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The Science of Conjecture: Evidence and Probability Before Pascal
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The Science of Conjecture: Evidence and Probability Before Pascal

4.12  ·  Rating details ·  33 ratings  ·  5 reviews
Before Pascal and Fermat's discovery of the mathematics of probability in 1654, how did we make reliable predictions? What methods in law, science, commerce, philosophy, and logic helped us to get at the truth in cases where certainty was not attainable? In this text, James Franklin examines how judges, witch inquisitors, and juries evaluated evidence; scientists weighed ...more
Hardcover, 497 pages
Published June 22nd 2001 by Johns Hopkins University Press (first published 2001)
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Gints Dreimanis
Dec 26, 2017 rated it it was amazing
If you don't know about probability, you should read this book to learn about it. If you know about probability, you should read this book to learn that you are wrong.

The book is quite dense and hard to read (especially the parts about law), but it is well worth it. It is nice to know that in 21th century we are still capable of science and connecting the dots, not just minmaxing in one domain.
Linas Vepstas
Dec 21, 2017 rated it it was amazing
If you have a formal science background, the only way in which you know "probability" is via assorted mathematical equations. If you work in AI, you try to apply those equations (or related things, like neural nets) to solve tasks. But if you work in AGI, you have to ask harder questions, like "how does one know if something is true?" and "what does it mean to know something?" and "how can I prove that this is true?" and for that, math is insufficient. The point is that courts of law use proofs ...more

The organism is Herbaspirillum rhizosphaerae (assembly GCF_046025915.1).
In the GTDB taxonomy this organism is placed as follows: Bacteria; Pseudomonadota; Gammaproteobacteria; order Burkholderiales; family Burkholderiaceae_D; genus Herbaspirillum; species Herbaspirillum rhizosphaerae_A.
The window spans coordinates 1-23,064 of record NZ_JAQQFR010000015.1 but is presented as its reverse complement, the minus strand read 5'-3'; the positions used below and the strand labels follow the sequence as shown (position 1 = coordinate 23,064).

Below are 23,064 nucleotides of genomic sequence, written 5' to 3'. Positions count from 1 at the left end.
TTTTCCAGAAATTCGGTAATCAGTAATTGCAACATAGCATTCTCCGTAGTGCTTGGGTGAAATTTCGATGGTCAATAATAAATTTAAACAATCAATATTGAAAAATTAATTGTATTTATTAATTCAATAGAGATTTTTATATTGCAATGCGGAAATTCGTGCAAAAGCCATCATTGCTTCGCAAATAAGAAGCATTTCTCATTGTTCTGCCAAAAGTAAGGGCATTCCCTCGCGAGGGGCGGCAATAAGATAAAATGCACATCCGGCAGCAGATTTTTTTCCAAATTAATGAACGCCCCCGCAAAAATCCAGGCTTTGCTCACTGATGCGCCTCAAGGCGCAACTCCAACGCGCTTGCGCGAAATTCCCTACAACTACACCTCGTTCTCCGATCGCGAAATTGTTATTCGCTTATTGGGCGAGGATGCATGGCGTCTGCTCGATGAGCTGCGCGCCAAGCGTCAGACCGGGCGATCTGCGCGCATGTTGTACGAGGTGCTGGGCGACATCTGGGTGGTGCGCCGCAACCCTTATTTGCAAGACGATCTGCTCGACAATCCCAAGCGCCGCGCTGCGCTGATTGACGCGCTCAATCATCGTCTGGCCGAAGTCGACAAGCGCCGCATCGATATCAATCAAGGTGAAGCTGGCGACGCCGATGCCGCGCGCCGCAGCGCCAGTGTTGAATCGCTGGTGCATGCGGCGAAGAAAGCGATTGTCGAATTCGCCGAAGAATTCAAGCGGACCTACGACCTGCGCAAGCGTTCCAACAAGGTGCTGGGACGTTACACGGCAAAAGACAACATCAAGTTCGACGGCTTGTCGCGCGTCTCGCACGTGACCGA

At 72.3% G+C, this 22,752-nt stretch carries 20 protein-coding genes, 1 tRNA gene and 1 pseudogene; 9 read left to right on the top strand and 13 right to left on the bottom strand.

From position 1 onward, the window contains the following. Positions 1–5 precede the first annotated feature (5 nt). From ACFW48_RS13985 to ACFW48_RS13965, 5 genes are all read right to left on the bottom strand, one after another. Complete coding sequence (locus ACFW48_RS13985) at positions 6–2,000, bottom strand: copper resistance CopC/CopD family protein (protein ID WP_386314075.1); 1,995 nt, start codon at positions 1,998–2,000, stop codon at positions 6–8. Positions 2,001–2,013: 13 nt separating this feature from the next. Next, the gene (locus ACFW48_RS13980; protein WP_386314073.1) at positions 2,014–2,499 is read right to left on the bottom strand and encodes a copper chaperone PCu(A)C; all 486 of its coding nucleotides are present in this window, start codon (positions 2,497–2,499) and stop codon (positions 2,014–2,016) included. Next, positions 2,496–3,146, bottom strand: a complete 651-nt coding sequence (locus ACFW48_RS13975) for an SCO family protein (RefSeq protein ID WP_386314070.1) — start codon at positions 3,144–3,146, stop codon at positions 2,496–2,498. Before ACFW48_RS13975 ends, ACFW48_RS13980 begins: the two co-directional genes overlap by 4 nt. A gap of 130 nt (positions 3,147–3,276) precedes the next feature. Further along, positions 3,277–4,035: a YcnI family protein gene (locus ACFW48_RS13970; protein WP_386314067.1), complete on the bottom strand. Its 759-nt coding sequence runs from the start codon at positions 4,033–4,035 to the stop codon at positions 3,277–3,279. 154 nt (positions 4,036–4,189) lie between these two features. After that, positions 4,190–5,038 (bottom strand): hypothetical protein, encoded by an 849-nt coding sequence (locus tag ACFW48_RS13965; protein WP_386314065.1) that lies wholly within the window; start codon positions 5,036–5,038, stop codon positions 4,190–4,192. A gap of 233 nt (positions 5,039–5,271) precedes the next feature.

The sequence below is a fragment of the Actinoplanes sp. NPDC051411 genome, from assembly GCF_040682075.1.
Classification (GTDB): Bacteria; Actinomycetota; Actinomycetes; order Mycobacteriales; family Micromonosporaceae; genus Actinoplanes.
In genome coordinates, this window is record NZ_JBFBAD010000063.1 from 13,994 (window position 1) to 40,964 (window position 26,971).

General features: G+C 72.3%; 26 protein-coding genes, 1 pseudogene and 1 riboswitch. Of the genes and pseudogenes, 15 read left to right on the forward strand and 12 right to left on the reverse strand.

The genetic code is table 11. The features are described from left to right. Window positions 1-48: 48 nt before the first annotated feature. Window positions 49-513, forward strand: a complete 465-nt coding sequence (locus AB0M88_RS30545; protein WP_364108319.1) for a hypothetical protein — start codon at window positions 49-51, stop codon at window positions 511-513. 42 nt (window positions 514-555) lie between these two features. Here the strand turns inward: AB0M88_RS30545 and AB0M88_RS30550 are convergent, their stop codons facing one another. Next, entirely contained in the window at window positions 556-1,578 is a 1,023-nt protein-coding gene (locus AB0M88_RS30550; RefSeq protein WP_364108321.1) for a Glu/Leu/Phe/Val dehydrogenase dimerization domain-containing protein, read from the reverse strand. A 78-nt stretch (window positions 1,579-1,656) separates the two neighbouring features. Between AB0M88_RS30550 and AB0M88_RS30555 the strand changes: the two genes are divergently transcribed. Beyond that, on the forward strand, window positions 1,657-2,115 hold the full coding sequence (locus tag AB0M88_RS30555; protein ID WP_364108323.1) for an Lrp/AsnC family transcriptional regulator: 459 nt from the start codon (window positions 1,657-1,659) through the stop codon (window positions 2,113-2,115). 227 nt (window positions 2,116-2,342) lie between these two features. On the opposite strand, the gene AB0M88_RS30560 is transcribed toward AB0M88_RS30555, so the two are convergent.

Bernard M.
Feb 02, 2019 rated it liked it
There is no questioning the scholarship and thoroughness of this book. The only problem is that it truly reads like a reference book. And if it were sold as such I'd easily give it 5 stars. I'm sure I'll be referring to it many times. It does not overlook nonmathematical contributions to the "science of conjecture" and that's a big strength of the book, though it also forces the author to really cover a lot of material most wouldn't normally think of as directly related probability. The closest ...more
Taka
Nov 25, 2017 rated it liked it
Shelves: 2017, history, research
Not as entertaining or compelling a read as I expected (I'd put it down last year and picked it up again this year), but Franklin's sheer erudition is mind-blowing (his extensive, and almost exhaustive, sources include works in original Latin, Italian, German, and Spanish, for example). As the author admits, there ARE a lot of quotes, many of which could have been made less perplexing with a bit of help and orientation from the author (but then that may have gone a little against his policy of ...more
Nick Short
Aug 29, 2017 rated it it was amazing
Shelves: read-in-2017
This is a great work of scholarship.

From the ancients and their ideas of credibility to not-exactly-generalizable maxims about likelihood or reasonable doubt.

Probability is the meta subject of meta subjects.
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